Craniomandibular Osteopathy, CMO (SLC37A2)

Identified in Australian Shepherds and Australian Shepherds

Additional Genetic Conditions

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Explore the genetics behind your dog’s appearance and size.

Coat Color

Coat Color

Other Coat Traits

Other Coat Traits

Other Body Features

Other Body Features

Body Size

Body Size

Performance

Performance

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Through Alita’s mitochondrial DNA we can trace her mother’s ancestry back to where dogs and people first became friends. This map helps you visualize the routes that her ancestors took to your home. Their story is described below the map.

Haplogroup

B1

Haplotype

B1c

Map

B1

Moody H Alita’s Haplogroup

B1 is the second most common maternal lineage in breeds of European or American origin. It is the female line of the majority of Golden Retrievers, Basset Hounds, and Shih Tzus, and about half of Beagles, Pekingese and Toy Poodles. This lineage is also somewhat common among village dogs that carry distinct ancestry from these breeds. We know this is a result of B1 dogs being common amongst the European dogs that their conquering owners brought around the world, because nowhere on earth is it a very common lineage in village dogs. It even enables us to trace the path of (human) colonization: Because most Bichons are B1 and Bichons are popular in Spanish culture, B1 is now fairly common among village dogs in Latin America.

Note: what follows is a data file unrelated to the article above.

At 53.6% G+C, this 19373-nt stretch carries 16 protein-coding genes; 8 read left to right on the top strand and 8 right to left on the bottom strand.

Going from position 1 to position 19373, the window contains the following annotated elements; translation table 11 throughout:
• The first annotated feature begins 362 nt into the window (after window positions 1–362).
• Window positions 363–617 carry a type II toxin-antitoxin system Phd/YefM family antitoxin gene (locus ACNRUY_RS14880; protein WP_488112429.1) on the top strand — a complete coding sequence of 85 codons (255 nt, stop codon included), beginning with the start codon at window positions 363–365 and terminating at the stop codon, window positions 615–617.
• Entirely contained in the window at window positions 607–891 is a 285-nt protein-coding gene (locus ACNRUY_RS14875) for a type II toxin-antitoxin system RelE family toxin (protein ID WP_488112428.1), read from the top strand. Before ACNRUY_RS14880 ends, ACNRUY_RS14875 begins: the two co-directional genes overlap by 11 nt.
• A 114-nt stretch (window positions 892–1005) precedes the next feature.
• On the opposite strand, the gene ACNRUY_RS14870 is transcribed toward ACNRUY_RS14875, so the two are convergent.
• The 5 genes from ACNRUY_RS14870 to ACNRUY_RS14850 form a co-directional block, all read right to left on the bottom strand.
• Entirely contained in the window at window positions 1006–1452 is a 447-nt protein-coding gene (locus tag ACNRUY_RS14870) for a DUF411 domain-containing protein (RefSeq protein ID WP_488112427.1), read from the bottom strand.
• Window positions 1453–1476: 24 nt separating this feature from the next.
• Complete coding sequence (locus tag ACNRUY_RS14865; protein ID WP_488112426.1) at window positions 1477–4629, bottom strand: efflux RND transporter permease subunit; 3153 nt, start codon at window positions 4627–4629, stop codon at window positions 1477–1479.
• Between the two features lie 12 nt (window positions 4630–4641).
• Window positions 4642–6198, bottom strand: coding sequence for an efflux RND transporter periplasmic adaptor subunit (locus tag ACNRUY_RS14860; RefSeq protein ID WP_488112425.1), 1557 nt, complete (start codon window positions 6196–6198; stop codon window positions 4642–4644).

B1c

Moody H Alita’s Haplotype

Part of the large B1 haplogroup, we have detected this haplotype in Mexico and Lebanon village dogs. Among the 12 breeds that we have spotted this haplotype in, it occurs most frequently in Border Collies, Australian Shepherd Dogs, and West Highland white Terriers.

Some other Embark dogs with this haplotype:

The B1 haplogroup can be found in village dogs like the Peruvian Village Dog, pictured above.

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The Paternal Haplotype reveals a dog’s deep ancestral lineage, stretching back thousands of years to the original domestication of dogs.

Are you looking for information on the breeds that Alita inherited from her mom and dad? Check out her breed breakdown.

Paternal Haplotype is determined by looking at a dog’s Y-chromosome—but not all dogs have Y-chromosomes!

Why can’t we show Paternal Haplotype results for female dogs?

All dogs have two sex chromosomes. Female dogs have two X-chromosomes (XX) and male dogs have one X-chromosome and one Y-chromosome (XY). When having offspring, female (XX) dogs always pass an X-chromosome to their puppy. Male (XY) dogs can pass either an X or a Y-chromosome—if the puppy receives an X-chromosome from its father then it will be a female (XX) puppy and if it receives a Y-chromosome then it will be a male (XY) puppy. As you can see, Y-chromosomes are passed down from a male dog only to its male offspring.

Since Alita is a female (XX) dog, she has no Y-chromosome for us to analyze and determine a paternal haplotype.